“To Sun or Not to Sun”

It’s summer and that means time for fun in the SUN!

I love the sun, but these days, I spend a lot of time figuring out how I can limit my exposure.

You see, I really don’t need any more of those “cracks” on my face (what my daughter called wrinkles when she was young!).  I also had a basal cell skin cancer removed from my chest about two years ago.  All is well, but that was the scare I needed to become more diligent about my sun exposure.

Now, I spend more time trying to keep up with the latest guidance on sunscreens and worrying if I’m getting enough “sun” (Vitamin D) because I have significantly lessened my exposure.

I know that we need the sun for Vitamin D production, but how much do I need?

To help me (us) with these “burning” (pun intended!) questions, I turned Lesley Sutherland, M.D. Lesley is currently in her final year of Dermatology residency at the University of Maryland School of Medicine, where she also completed medical school.  She is originally from Annapolis, MD.  ​​​​​​​

An Interview with Lesley Sutherland, M.D. 
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How much sun exposure should I get a day?  

And the answer is… you shouldn’t think about it!!! Do what you want! Go outside when you want to and know that it is okay to stay indoors too. Don’t think that you NEED to go outside for your health (mental health excluded!). The reason why we are talking about this topic is because of Vitamin D. Vitamin D is a hot topic amongst the medical community, and the debate can often get heated amid the general public, as well. The dermatology community says that getting your daily dose of Vitamin D through sunlight is no excuse for not wearing sunscreen… even if it’s only for 20 minutes a day. The reason behind this is there are many credible studies showing no link between Vitamin D deficiency and regular sunscreen use in normal, healthy individuals. This is most likely due to the fact that people aren’t applying sunscreen properly and because sunscreen does not block 100% of UV radiation. It is true that many Americans are deficient in Vitamin D for one reason or another and it should be treated. Treating with an oral supplement is completely sufficient and the preferred method for getting your daily Vitamin D. My recommendation?  Take a daily multivitamin, wear sunscreen and if particularly concerned about your Vitamin D level, have your physician do a blood test to check the level and then supplement with additional vitamins as needed. There are a lot of reasons not to want to wear sunscreen (wanting a tan, the feel of sunscreen on your skin, forgetting, etc.), so don’t let Vitamin D be one of them!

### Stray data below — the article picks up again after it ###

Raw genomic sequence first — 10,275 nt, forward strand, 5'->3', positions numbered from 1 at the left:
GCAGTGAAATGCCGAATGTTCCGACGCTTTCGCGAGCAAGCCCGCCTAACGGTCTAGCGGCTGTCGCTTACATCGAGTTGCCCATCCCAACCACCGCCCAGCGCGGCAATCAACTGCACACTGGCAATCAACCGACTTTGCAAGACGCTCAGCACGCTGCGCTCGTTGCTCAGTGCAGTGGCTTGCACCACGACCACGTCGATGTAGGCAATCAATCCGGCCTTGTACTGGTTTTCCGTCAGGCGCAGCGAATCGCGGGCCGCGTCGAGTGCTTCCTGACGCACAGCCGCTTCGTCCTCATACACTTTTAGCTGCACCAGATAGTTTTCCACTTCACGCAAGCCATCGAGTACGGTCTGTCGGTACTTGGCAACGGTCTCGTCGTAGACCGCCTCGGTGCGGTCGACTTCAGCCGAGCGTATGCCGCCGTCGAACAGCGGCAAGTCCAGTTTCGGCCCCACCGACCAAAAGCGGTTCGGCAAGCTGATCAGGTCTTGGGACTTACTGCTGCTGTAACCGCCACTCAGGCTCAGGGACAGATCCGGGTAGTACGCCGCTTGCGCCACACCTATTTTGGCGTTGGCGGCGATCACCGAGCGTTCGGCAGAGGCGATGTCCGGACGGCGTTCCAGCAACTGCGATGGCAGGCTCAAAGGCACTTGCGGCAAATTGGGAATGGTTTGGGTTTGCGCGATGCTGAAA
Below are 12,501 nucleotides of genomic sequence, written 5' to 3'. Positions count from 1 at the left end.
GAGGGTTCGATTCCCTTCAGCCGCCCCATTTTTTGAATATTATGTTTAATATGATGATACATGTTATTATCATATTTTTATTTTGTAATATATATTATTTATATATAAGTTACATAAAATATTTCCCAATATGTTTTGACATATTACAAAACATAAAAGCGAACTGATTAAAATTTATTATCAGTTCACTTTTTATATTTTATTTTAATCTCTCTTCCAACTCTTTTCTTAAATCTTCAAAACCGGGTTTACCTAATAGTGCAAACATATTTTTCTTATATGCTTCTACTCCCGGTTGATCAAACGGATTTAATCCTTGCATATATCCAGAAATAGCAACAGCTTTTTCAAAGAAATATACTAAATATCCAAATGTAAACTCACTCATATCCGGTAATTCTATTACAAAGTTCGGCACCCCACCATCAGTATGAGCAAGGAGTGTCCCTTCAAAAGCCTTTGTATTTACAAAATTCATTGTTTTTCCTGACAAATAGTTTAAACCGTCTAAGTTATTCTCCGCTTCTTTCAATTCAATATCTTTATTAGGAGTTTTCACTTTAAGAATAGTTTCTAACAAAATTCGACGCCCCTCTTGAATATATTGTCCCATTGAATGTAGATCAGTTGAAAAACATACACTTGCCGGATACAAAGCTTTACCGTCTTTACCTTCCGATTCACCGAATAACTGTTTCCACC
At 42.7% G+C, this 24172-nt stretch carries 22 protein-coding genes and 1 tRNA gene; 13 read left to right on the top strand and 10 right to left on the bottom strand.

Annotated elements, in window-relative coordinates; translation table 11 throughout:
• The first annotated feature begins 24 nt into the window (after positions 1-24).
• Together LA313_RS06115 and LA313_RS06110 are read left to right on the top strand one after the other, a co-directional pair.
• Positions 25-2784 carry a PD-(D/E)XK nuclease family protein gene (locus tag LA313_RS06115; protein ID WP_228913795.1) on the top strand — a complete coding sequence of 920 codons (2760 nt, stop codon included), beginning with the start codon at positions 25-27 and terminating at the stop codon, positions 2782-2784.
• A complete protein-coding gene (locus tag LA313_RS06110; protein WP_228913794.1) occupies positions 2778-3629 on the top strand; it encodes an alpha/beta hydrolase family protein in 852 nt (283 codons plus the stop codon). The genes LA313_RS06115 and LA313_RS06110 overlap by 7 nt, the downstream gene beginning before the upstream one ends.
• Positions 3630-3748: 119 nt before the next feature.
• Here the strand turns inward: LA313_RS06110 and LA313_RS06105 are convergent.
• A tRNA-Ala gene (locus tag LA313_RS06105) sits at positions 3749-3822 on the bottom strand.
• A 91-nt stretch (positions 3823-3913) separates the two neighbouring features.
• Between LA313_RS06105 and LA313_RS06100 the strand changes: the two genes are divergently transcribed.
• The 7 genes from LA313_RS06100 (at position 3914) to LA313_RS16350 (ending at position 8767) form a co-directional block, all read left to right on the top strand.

What’s the latest guidance on sunscreen?  

The current recommendations for sunscreen use by the American Academy of Dermatology are:

1. Wear an SPF >30

2. Apply sunscreen 15 minutes prior to sun exposure

3. Apply a ton of sunscreen (one ounce of sunscreen for whole body coverage)

4. Have someone else apply to hard to reach areas

5. Reapply every two hours or immediately after swimming or sweating.

If you can follow all of those rules you are a better woman (or man) than I. My recommendations are:

1. You should ALWAYS put a SPF of >30 on your face every day… even in the winter. It only takes seeing horrible skin cancer on the face once to make you a sunscreen believer.

2. When outdoors at the beach or the pool, try to adhere to the AAD guidelines

3. Sun protection clothing and hats are always great, too

4. Do your best. Proper photoprotection is hard work but trust me, it’s worth it!

I’m hearing a lot of people talking damaging chemicals in sunscreens.  Should I be concerned?  

The short answer is no. The media is all hyped up about this topic and this is why… There was a research study in which mice were force fed very high amounts of oxybenzone (common active ingredient in most sunscreens) and this caused some of their hormones to become abnormal. Now yes, that sounds scary, however, mathematical models predict it would take applying a product containing a fairly high concentration of oxybenzone all over your body, every single day, for 277 years to achieve the oxybenzone levels that were described in the mice in that study. Also, no legitimate study has ever shown any hormone disruption in humans. So, is oxybenzone safe? In my opinion, yes. All of this aside, it should be noted that many people are allergic or can become allergic to oxybenzone.  So, for this reason, we recommend that children under the age of three and individuals with sensitive skin, use inorganic based sunscreens (such as zinc oxide and titanium dioxide)

ImageLesley Sutherland, M.D.

PGY4 Dermatology Resident at the University of Maryland School of Medicine

lesleyasutherland@gmail.com

(Blog coming soon!)